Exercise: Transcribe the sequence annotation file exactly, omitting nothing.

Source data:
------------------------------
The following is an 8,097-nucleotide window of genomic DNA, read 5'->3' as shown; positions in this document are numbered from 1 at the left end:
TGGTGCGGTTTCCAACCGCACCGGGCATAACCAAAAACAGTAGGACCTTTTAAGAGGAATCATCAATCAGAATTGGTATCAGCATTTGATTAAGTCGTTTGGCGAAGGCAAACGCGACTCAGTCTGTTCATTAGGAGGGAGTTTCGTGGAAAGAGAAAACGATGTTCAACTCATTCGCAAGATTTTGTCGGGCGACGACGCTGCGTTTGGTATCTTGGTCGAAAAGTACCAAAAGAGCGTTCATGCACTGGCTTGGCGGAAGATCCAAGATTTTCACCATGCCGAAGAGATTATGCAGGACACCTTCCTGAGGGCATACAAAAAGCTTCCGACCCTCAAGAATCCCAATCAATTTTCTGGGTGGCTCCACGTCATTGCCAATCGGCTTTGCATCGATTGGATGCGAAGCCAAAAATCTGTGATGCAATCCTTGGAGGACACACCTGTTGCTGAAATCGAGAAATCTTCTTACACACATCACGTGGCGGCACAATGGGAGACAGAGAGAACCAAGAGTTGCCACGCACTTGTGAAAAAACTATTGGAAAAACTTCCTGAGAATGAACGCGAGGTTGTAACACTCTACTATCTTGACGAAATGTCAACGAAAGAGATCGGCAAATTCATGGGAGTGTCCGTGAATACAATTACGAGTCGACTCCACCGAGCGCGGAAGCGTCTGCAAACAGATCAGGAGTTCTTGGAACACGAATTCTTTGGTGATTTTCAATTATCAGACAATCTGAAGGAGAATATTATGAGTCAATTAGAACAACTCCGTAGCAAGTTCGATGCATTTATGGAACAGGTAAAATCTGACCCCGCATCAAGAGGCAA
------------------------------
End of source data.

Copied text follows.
The following is an 8,097-nucleotide window of genomic DNA, read 5'->3' as shown; positions in this document are numbered from 1 at the left end:
TGGTGCGGTTTCCAACCGCACCGGGCATAACCAAAAACAGTAGGACCTTTTAAGAGGAATCATCAATCAGAATTGGTATCAGCATTTGATTAAGTCGTTTGGCGAAGGCAAACGCGACTCAGTCTGTTCATTAGGAGGGAGTTTCGTGGAAAGAGAAAACGATGTTCAACTCATTCGCAAGATTTTGTCGGGCGACGACGCTGCGTTTGGTATCTTGGTCGAAAAGTACCAAAAGAGCGTTCATGCACTGGCTTGGCGGAAGATCCAAGATTTTCACCATGCCGAAGAGATTATGCAGGACACCTTCCTGAGGGCATACAAAAAGCTTCCGACCCTCAAGAATCCCAATCAATTTTCTGGGTGGCTCCACGTCATTGCCAATCGGCTTTGCATCGATTGGATGCGAAGCCAAAAATCTGTGATGCAATCCTTGGAGGACACACCTGTTGCTGAAATCGAGAAATCTTCTTACACACATCACGTGGCGGCACAATGGGAGACAGAGAGAACCAAGAGTTGCCACGCACTTGTGAAAAAACTATTGGAAAAACTTCCTGAGAATGAACGCGAGGTTGTAACACTCTACTATCTTGACGAAATGTCAACGAAAGAGATCGGCAAATTCATGGGAGTGTCCGTGAATACAATTACGAGTCGACTCCACCGAGCGCGGAAGCGTCTGCAAACAGATCAGGAGTTCTTGGAACACGAATTCTTTGGTGATTTTCAATTATCAGACAATCTGAAGGAGAATATTATGAGTCAATTAGAACAACTCCGTAGCAAGTTCGATGCATTTATGGAACAGGTAAAATCTGACCCCGCATCAAGAGGCAA